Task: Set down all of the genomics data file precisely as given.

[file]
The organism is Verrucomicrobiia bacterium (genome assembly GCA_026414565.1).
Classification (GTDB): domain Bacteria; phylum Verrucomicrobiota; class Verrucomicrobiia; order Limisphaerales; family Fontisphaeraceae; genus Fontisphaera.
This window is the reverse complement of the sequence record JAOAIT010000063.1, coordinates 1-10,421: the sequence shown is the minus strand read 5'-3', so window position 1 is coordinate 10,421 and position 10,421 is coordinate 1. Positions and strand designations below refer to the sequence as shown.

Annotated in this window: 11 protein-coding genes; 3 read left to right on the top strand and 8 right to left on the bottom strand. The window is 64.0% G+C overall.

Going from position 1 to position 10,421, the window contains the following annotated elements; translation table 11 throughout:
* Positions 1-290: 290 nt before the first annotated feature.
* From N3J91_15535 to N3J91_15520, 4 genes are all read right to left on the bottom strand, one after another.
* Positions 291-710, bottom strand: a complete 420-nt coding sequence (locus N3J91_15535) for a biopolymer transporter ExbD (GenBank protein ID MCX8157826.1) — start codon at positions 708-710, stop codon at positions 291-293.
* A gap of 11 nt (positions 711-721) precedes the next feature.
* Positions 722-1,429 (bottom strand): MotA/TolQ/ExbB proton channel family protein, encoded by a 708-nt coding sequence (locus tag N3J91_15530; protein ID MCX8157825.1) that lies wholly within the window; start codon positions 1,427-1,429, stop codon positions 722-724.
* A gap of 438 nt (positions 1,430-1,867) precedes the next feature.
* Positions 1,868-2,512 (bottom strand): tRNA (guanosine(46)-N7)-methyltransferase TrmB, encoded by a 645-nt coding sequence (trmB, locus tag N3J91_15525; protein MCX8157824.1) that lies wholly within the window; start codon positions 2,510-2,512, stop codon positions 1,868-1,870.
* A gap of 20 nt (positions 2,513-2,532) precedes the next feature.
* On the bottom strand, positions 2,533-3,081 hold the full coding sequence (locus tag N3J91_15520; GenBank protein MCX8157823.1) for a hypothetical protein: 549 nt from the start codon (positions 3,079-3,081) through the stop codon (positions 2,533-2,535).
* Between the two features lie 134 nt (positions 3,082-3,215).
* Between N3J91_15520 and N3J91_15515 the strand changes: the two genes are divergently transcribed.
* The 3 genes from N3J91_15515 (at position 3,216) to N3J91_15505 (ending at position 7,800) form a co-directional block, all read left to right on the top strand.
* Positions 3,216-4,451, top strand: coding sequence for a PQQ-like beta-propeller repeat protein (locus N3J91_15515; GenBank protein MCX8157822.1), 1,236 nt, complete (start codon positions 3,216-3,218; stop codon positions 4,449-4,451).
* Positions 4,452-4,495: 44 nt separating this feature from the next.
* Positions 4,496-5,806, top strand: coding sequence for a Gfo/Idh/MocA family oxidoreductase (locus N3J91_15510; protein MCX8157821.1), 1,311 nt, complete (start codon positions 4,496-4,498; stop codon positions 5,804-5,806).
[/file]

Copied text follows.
The organism is Verrucomicrobiia bacterium (genome assembly GCA_026414565.1).
Classification (GTDB): domain Bacteria; phylum Verrucomicrobiota; class Verrucomicrobiia; order Limisphaerales; family Fontisphaeraceae; genus Fontisphaera.
This window is the reverse complement of the sequence record JAOAIT010000063.1, coordinates 1-10,421: the sequence shown is the minus strand read 5'-3', so window position 1 is coordinate 10,421 and position 10,421 is coordinate 1. Positions and strand designations below refer to the sequence as shown.

Annotated in this window: 11 protein-coding genes; 3 read left to right on the top strand and 8 right to left on the bottom strand. The window is 64.0% G+C overall.

Going from position 1 to position 10,421, the window contains the following annotated elements; translation table 11 throughout:
* Positions 1-290: 290 nt before the first annotated feature.
* From N3J91_15535 to N3J91_15520, 4 genes are all read right to left on the bottom strand, one after another.
* Positions 291-710, bottom strand: a complete 420-nt coding sequence (locus N3J91_15535) for a biopolymer transporter ExbD (GenBank protein ID MCX8157826.1) — start codon at positions 708-710, stop codon at positions 291-293.
* A gap of 11 nt (positions 711-721) precedes the next feature.
* Positions 722-1,429 (bottom strand): MotA/TolQ/ExbB proton channel family protein, encoded by a 708-nt coding sequence (locus tag N3J91_15530; protein ID MCX8157825.1) that lies wholly within the window; start codon positions 1,427-1,429, stop codon positions 722-724.
* A gap of 438 nt (positions 1,430-1,867) precedes the next feature.
* Positions 1,868-2,512 (bottom strand): tRNA (guanosine(46)-N7)-methyltransferase TrmB, encoded by a 645-nt coding sequence (trmB, locus tag N3J91_15525; protein MCX8157824.1) that lies wholly within the window; start codon positions 2,510-2,512, stop codon positions 1,868-1,870.
* A gap of 20 nt (positions 2,513-2,532) precedes the next feature.
* On the bottom strand, positions 2,533-3,081 hold the full coding sequence (locus tag N3J91_15520; GenBank protein MCX8157823.1) for a hypothetical protein: 549 nt from the start codon (positions 3,079-3,081) through the stop codon (positions 2,533-2,535).
* Between the two features lie 134 nt (positions 3,082-3,215).
* Between N3J91_15520 and N3J91_15515 the strand changes: the two genes are divergently transcribed.
* The 3 genes from N3J91_15515 (at position 3,216) to N3J91_15505 (ending at position 7,800) form a co-directional block, all read left to right on the top strand.
* Positions 3,216-4,451, top strand: coding sequence for a PQQ-like beta-propeller repeat protein (locus N3J91_15515; GenBank protein MCX8157822.1), 1,236 nt, complete (start codon positions 3,216-3,218; stop codon positions 4,449-4,451).
* Positions 4,452-4,495: 44 nt separating this feature from the next.
* Positions 4,496-5,806, top strand: coding sequence for a Gfo/Idh/MocA family oxidoreductase (locus N3J91_15510; protein MCX8157821.1), 1,311 nt, complete (start codon positions 4,496-4,498; stop codon positions 5,804-5,806).